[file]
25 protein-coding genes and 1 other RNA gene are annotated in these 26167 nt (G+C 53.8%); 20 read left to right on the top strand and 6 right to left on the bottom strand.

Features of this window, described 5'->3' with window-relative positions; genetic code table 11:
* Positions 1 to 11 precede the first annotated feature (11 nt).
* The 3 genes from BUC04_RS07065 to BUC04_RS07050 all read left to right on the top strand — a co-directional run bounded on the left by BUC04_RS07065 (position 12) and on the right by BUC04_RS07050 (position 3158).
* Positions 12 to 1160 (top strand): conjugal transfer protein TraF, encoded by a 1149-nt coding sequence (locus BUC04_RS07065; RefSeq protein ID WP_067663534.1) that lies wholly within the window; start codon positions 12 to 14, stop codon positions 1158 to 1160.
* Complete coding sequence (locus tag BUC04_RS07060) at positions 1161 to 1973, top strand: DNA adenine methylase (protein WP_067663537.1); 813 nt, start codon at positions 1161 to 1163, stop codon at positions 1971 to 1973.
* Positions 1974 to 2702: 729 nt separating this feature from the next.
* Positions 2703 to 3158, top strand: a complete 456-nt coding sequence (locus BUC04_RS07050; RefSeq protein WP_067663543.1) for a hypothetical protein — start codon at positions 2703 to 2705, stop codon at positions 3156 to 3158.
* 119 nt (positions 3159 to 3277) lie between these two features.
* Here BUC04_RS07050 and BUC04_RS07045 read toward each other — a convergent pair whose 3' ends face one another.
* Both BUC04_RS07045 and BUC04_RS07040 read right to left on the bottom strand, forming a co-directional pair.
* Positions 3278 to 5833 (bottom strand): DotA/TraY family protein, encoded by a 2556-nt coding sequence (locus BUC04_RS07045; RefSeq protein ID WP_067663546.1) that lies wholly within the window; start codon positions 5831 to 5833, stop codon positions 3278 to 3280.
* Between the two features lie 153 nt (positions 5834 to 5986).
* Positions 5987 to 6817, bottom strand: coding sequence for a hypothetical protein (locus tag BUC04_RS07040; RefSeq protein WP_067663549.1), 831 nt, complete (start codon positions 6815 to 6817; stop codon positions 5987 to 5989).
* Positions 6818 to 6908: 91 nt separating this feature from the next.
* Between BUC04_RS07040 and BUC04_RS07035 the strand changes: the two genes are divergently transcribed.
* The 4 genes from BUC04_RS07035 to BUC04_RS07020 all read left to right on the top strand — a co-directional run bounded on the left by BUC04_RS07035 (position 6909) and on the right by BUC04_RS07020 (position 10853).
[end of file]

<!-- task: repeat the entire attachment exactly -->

25 protein-coding genes and 1 other RNA gene are annotated in these 26167 nt (G+C 53.8%); 20 read left to right on the top strand and 6 right to left on the bottom strand.

Features of this window, described 5'->3' with window-relative positions; genetic code table 11:
* Positions 1 to 11 precede the first annotated feature (11 nt).
* The 3 genes from BUC04_RS07065 to BUC04_RS07050 all read left to right on the top strand — a co-directional run bounded on the left by BUC04_RS07065 (position 12) and on the right by BUC04_RS07050 (position 3158).
* Positions 12 to 1160 (top strand): conjugal transfer protein TraF, encoded by a 1149-nt coding sequence (locus BUC04_RS07065; RefSeq protein ID WP_067663534.1) that lies wholly within the window; start codon positions 12 to 14, stop codon positions 1158 to 1160.
* Complete coding sequence (locus tag BUC04_RS07060) at positions 1161 to 1973, top strand: DNA adenine methylase (protein WP_067663537.1); 813 nt, start codon at positions 1161 to 1163, stop codon at positions 1971 to 1973.
* Positions 1974 to 2702: 729 nt separating this feature from the next.
* Positions 2703 to 3158, top strand: a complete 456-nt coding sequence (locus BUC04_RS07050; RefSeq protein WP_067663543.1) for a hypothetical protein — start codon at positions 2703 to 2705, stop codon at positions 3156 to 3158.
* 119 nt (positions 3159 to 3277) lie between these two features.
* Here BUC04_RS07050 and BUC04_RS07045 read toward each other — a convergent pair whose 3' ends face one another.
* Both BUC04_RS07045 and BUC04_RS07040 read right to left on the bottom strand, forming a co-directional pair.
* Positions 3278 to 5833 (bottom strand): DotA/TraY family protein, encoded by a 2556-nt coding sequence (locus BUC04_RS07045; RefSeq protein ID WP_067663546.1) that lies wholly within the window; start codon positions 5831 to 5833, stop codon positions 3278 to 3280.
* Between the two features lie 153 nt (positions 5834 to 5986).
* Positions 5987 to 6817, bottom strand: coding sequence for a hypothetical protein (locus tag BUC04_RS07040; RefSeq protein WP_067663549.1), 831 nt, complete (start codon positions 6815 to 6817; stop codon positions 5987 to 5989).
* Positions 6818 to 6908: 91 nt separating this feature from the next.
* Between BUC04_RS07040 and BUC04_RS07035 the strand changes: the two genes are divergently transcribed.
* The 4 genes from BUC04_RS07035 to BUC04_RS07020 all read left to right on the top strand — a co-directional run bounded on the left by BUC04_RS07035 (position 6909) and on the right by BUC04_RS07020 (position 10853).